FAYETTEVILLE, N.C. (WNCN) – Cumberland County says about half of the COVID-19 vaccine appointments made Wednesday were from teachers and child care staff.
Wednesday was the first day the county began vaccinating the first part of Group 3 at the Crown Complex.
Cumberland County Health Department Director Dr. Jennifer Green says they’ve made several changes recently that has helped bring down wait times to less than 20 minutes.
Starting this week you can now schedule your own appointment online, rather than filling out a form and then having a staff member contact you to schedule.
Once on site, eligibility is checked and registration is completed.
The county also started a radio station on 94.5 FM.
People waiting in line at the clinic can tune in to get updates and instructions.
Fayetteville teacher Linda McKoy says the process was smooth and efficient for her.
“I’m excited to have time to come get it today,” McKoy said. “I want to be safe and I want my family to be safe, and I work in an environment where there’s lots and lots of people in and out.”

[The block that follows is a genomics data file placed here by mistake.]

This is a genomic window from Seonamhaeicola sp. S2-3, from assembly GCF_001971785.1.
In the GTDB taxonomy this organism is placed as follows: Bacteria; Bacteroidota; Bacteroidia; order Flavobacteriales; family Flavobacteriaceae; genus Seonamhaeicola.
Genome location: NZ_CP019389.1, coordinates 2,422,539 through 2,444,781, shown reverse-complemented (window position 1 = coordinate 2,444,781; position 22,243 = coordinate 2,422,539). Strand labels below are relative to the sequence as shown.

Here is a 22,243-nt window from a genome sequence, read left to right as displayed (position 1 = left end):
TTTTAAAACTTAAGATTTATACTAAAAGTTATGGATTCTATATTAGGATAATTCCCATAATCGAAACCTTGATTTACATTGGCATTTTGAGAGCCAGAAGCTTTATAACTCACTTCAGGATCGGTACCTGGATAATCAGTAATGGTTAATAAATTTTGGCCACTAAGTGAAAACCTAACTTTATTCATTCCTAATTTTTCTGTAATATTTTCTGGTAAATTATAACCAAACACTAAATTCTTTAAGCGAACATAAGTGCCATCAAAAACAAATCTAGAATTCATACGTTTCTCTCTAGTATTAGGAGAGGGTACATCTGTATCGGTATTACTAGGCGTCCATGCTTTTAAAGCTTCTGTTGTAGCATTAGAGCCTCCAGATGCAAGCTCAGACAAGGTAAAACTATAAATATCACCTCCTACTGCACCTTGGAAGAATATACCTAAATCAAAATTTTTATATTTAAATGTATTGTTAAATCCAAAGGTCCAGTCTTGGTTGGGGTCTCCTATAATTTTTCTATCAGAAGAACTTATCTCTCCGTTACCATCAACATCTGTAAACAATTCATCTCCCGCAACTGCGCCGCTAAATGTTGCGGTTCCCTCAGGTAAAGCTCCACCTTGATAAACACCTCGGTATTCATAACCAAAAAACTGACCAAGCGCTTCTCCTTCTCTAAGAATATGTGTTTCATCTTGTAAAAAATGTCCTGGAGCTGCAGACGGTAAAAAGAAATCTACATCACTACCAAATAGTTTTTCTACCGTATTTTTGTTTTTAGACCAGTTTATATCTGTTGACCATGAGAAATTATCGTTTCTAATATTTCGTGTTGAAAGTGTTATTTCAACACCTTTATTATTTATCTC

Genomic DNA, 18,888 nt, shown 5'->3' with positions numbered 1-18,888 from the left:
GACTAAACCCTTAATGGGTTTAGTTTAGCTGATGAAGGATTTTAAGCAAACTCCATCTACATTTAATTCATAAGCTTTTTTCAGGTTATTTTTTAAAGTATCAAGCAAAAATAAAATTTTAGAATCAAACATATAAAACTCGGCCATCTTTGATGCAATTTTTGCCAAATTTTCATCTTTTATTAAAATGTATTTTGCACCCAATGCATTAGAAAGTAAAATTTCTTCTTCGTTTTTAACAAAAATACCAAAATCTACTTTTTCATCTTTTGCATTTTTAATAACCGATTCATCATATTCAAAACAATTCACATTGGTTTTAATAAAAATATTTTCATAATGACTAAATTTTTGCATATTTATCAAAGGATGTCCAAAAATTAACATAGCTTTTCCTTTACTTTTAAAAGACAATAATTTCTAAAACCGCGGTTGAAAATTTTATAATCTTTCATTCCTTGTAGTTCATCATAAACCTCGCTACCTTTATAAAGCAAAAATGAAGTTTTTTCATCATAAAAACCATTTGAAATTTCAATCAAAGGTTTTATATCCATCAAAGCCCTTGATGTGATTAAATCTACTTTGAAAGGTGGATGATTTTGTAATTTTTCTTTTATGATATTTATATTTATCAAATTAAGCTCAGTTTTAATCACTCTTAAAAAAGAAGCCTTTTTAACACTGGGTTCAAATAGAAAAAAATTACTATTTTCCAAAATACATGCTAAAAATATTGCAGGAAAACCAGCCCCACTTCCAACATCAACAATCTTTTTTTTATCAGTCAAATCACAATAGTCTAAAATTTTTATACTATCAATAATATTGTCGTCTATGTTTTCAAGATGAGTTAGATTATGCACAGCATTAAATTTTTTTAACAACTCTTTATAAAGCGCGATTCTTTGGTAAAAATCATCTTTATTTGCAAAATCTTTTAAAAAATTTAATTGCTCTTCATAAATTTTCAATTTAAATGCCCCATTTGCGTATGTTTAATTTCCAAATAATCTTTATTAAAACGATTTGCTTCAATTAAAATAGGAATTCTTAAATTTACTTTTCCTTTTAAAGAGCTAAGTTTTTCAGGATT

Green says it takes 75 to 100 people to operate the clinics on Tuesdays, Wednesdays and Fridays.
She estimates up to 30 percent of those people are volunteers or community partners.
“We have broken up each step in the process to a person that’s trained in a specific role, and then cross-trained in other roles so we can move you through as quickly as we possibly can,” Green said.
They are vaccinating about 1,400 people at each clinic, which now includes childcare workers like Tracey Smith.
“I am ecstatic about getting my shot,” Smith said. “I went online yesterday morning, put in my information, and I got my appointment today,” Smith said.
The county started separating first and second dose appointments by days of the week.
Tuesdays are for second doses, and Wednesdays and Fridays are mainly for first dose appointments.
“That has really helped us smooth out the operation; given us the ability to plan a little bit better for what’s coming through the parking lot,” Green said.
The county also moved to appointments only, except for Friday afternoons when the stand-by lane opens up.
If spots happen to open up throughout the day, the county sends out an alert to notify people that there is no wait and no appointment needed.
Green credits the success they’ve seen with the clinics to teamwork, adapting as needed, and learning best practices from others throughout the state.
“I think for us and for other counties that’s what I encourage you to do, learn from our partners to see what works and didn’t work and then implement those practices.”